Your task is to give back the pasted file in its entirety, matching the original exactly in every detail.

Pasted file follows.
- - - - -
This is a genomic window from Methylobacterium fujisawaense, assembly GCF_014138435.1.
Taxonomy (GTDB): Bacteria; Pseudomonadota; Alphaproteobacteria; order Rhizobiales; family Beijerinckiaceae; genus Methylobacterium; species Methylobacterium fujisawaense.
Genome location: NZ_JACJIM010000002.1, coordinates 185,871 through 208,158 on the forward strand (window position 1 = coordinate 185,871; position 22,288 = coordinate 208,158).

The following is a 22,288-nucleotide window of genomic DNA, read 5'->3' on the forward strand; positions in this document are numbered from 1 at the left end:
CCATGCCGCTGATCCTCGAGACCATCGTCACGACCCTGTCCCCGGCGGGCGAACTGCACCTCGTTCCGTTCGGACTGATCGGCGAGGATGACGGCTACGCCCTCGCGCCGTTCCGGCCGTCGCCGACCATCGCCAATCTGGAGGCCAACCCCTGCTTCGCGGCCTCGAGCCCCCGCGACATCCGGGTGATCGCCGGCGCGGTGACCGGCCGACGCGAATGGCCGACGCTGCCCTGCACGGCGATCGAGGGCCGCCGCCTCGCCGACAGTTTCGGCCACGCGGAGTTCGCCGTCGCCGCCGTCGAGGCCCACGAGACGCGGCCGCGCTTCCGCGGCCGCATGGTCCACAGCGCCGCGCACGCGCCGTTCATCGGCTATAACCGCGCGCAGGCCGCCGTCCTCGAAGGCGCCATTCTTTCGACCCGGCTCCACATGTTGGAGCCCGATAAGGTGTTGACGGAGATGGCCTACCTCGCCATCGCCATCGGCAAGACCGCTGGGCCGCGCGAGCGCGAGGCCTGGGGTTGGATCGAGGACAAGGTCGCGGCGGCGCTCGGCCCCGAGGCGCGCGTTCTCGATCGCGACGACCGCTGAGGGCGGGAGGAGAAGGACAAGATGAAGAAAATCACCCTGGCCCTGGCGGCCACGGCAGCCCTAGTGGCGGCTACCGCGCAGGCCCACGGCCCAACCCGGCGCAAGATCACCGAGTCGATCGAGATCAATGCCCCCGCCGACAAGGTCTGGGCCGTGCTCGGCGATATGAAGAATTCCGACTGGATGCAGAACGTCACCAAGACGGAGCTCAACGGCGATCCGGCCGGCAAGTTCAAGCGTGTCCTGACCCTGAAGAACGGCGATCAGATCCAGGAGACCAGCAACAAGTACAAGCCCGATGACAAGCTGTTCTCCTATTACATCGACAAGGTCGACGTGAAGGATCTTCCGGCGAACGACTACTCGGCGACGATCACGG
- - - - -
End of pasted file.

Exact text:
This is a genomic window from Methylobacterium fujisawaense, assembly GCF_014138435.1.
Taxonomy (GTDB): Bacteria; Pseudomonadota; Alphaproteobacteria; order Rhizobiales; family Beijerinckiaceae; genus Methylobacterium; species Methylobacterium fujisawaense.
Genome location: NZ_JACJIM010000002.1, coordinates 185,871 through 208,158 on the forward strand (window position 1 = coordinate 185,871; position 22,288 = coordinate 208,158).

The following is a 22,288-nucleotide window of genomic DNA, read 5'->3' on the forward strand; positions in this document are numbered from 1 at the left end:
CCATGCCGCTGATCCTCGAGACCATCGTCACGACCCTGTCCCCGGCGGGCGAACTGCACCTCGTTCCGTTCGGACTGATCGGCGAGGATGACGGCTACGCCCTCGCGCCGTTCCGGCCGTCGCCGACCATCGCCAATCTGGAGGCCAACCCCTGCTTCGCGGCCTCGAGCCCCCGCGACATCCGGGTGATCGCCGGCGCGGTGACCGGCCGACGCGAATGGCCGACGCTGCCCTGCACGGCGATCGAGGGCCGCCGCCTCGCCGACAGTTTCGGCCACGCGGAGTTCGCCGTCGCCGCCGTCGAGGCCCACGAGACGCGGCCGCGCTTCCGCGGCCGCATGGTCCACAGCGCCGCGCACGCGCCGTTCATCGGCTATAACCGCGCGCAGGCCGCCGTCCTCGAAGGCGCCATTCTTTCGACCCGGCTCCACATGTTGGAGCCCGATAAGGTGTTGACGGAGATGGCCTACCTCGCCATCGCCATCGGCAAGACCGCTGGGCCGCGCGAGCGCGAGGCCTGGGGTTGGATCGAGGACAAGGTCGCGGCGGCGCTCGGCCCCGAGGCGCGCGTTCTCGATCGCGACGACCGCTGAGGGCGGGAGGAGAAGGACAAGATGAAGAAAATCACCCTGGCCCTGGCGGCCACGGCAGCCCTAGTGGCGGCTACCGCGCAGGCCCACGGCCCAACCCGGCGCAAGATCACCGAGTCGATCGAGATCAATGCCCCCGCCGACAAGGTCTGGGCCGTGCTCGGCGATATGAAGAATTCCGACTGGATGCAGAACGTCACCAAGACGGAGCTCAACGGCGATCCGGCCGGCAAGTTCAAGCGTGTCCTGACCCTGAAGAACGGCGATCAGATCCAGGAGACCAGCAACAAGTACAAGCCCGATGACAAGCTGTTCTCCTATTACATCGACAAGGTCGACGTGAAGGATCTTCCGGCGAACGACTACTCGGCGACGATCACGG